CAL FIRE Nevada City Fire Station

Designed and built to achieve LEED (Leadership in Energy & Environmental Design) certification from the U.S. Green Building Council, the new California Department of Forestry and Fire Protection (CAL FIRE) fire station located in Nevada City is a model of energy efficiency, water conservation and environmental sensitivity.

The CAL FIRE facility, a Department of General Services-managed project, features eight buildings including an administration building and barracks & mess hall built to achieve LEED certification, plus an apparatus building, dozer shed, auto shop, storage building, and generator building. Once the certification process is complete, the CAL FIRE facility will be the first LEED-certified state fire station in California.

Sustainable features include:

  • Reducing energy use through energy efficient lighting using occupancy sensors to turn off lights when rooms are unoccupied.
  • Conserving water via low-flow toilets, urinals, sinks, showers, and irrigation system.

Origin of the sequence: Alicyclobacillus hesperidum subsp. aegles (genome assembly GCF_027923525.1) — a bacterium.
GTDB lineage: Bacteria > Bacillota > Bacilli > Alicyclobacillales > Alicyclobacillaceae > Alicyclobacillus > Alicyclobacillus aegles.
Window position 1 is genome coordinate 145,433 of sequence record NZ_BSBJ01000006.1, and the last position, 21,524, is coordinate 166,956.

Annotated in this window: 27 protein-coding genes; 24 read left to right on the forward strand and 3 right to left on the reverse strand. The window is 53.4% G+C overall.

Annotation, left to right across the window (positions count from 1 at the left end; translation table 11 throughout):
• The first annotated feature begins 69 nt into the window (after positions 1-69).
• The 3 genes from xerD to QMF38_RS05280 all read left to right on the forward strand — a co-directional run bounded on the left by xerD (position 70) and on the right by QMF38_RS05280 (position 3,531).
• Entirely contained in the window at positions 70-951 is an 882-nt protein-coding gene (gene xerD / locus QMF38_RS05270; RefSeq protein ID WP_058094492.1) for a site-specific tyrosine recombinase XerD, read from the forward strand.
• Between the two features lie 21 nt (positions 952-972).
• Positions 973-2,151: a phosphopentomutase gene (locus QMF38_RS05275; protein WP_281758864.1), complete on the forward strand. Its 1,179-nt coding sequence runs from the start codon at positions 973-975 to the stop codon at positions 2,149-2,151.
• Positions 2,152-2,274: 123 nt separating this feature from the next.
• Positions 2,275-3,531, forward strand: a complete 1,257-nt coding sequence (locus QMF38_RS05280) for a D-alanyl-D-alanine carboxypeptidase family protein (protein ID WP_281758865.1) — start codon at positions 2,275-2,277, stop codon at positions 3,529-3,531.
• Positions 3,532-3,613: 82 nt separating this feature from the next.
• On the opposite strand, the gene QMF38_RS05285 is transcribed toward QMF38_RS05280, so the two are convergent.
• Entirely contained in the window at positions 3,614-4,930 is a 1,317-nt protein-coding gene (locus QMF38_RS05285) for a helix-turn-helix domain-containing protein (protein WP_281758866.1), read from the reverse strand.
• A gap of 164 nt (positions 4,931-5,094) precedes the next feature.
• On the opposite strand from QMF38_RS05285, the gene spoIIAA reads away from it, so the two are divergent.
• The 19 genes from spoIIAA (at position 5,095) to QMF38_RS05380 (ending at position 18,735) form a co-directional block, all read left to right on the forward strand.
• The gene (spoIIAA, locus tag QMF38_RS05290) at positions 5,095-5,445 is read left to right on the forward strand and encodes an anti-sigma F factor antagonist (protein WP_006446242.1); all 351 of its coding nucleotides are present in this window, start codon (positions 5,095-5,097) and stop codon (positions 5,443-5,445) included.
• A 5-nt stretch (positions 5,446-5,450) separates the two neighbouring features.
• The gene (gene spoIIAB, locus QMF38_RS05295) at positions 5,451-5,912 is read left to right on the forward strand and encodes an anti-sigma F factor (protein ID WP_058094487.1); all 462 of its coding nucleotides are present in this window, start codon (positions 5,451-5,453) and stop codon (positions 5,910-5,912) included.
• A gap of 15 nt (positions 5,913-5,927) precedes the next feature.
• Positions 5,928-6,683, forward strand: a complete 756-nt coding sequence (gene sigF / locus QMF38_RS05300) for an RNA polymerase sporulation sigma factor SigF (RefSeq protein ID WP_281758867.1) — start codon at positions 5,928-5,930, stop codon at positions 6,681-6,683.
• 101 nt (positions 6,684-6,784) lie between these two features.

• Protecting local water supply through storm water filtration system.
  • Planting native, drought-tolerant plants that use 50 percent less water than the previous site.
  • Reducing greenhouse gas emissions through use of priority parking for vanpools, carpools, and low-emitting vehicles. Putting in place bike racks and showers to encourage employees to bike to work.
  • Using sustainably-forested wood products in construction of new buildings.
  • Trees removed from site due to construction were recycled and reused as mulch in on-site organic garden and as lumber.
  • Recycling or reusing more than 75 percent of construction waste. Existing asphalt roads were used as ‘fill’ under the new on-site roadways.

California is committed to designing, building and operating state facilities that reduce state government’s collective environmental footprint. Through a sweeping executive order, Governor Edmund G. Brown Jr. has directed all state agencies and departments to green the state’s buildings, reduce greenhouse gas emissions and improve energy efficiency.